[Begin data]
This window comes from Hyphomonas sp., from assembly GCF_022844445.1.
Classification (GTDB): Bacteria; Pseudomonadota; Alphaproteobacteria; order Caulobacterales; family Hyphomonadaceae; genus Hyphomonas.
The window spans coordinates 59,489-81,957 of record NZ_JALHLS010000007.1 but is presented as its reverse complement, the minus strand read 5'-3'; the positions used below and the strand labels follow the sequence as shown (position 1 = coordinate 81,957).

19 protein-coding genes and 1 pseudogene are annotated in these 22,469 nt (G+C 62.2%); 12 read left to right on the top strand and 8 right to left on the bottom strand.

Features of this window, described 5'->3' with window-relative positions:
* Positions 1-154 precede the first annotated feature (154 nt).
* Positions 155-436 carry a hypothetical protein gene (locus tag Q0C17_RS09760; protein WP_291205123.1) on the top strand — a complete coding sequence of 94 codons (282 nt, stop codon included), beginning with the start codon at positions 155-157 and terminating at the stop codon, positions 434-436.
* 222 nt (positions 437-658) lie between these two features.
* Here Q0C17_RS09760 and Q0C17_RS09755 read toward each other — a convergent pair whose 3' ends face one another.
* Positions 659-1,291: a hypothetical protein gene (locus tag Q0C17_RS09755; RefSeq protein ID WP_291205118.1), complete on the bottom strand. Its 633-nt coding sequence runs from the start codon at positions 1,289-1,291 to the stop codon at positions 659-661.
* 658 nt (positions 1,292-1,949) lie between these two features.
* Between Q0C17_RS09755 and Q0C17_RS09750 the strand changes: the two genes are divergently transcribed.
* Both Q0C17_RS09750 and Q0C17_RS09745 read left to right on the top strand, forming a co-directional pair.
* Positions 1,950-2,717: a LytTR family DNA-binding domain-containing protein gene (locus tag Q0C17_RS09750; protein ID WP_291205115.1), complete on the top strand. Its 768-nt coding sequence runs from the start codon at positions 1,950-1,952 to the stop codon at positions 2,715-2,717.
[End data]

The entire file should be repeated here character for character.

This window comes from Hyphomonas sp., from assembly GCF_022844445.1.
Classification (GTDB): Bacteria; Pseudomonadota; Alphaproteobacteria; order Caulobacterales; family Hyphomonadaceae; genus Hyphomonas.
The window spans coordinates 59,489-81,957 of record NZ_JALHLS010000007.1 but is presented as its reverse complement, the minus strand read 5'-3'; the positions used below and the strand labels follow the sequence as shown (position 1 = coordinate 81,957).

19 protein-coding genes and 1 pseudogene are annotated in these 22,469 nt (G+C 62.2%); 12 read left to right on the top strand and 8 right to left on the bottom strand.

Features of this window, described 5'->3' with window-relative positions:
* Positions 1-154 precede the first annotated feature (154 nt).
* Positions 155-436 carry a hypothetical protein gene (locus tag Q0C17_RS09760; protein WP_291205123.1) on the top strand — a complete coding sequence of 94 codons (282 nt, stop codon included), beginning with the start codon at positions 155-157 and terminating at the stop codon, positions 434-436.
* 222 nt (positions 437-658) lie between these two features.
* Here Q0C17_RS09760 and Q0C17_RS09755 read toward each other — a convergent pair whose 3' ends face one another.
* Positions 659-1,291: a hypothetical protein gene (locus tag Q0C17_RS09755; RefSeq protein ID WP_291205118.1), complete on the bottom strand. Its 633-nt coding sequence runs from the start codon at positions 1,289-1,291 to the stop codon at positions 659-661.
* 658 nt (positions 1,292-1,949) lie between these two features.
* Between Q0C17_RS09755 and Q0C17_RS09750 the strand changes: the two genes are divergently transcribed.
* Both Q0C17_RS09750 and Q0C17_RS09745 read left to right on the top strand, forming a co-directional pair.
* Positions 1,950-2,717: a LytTR family DNA-binding domain-containing protein gene (locus tag Q0C17_RS09750; protein ID WP_291205115.1), complete on the top strand. Its 768-nt coding sequence runs from the start codon at positions 1,950-1,952 to the stop codon at positions 2,715-2,717.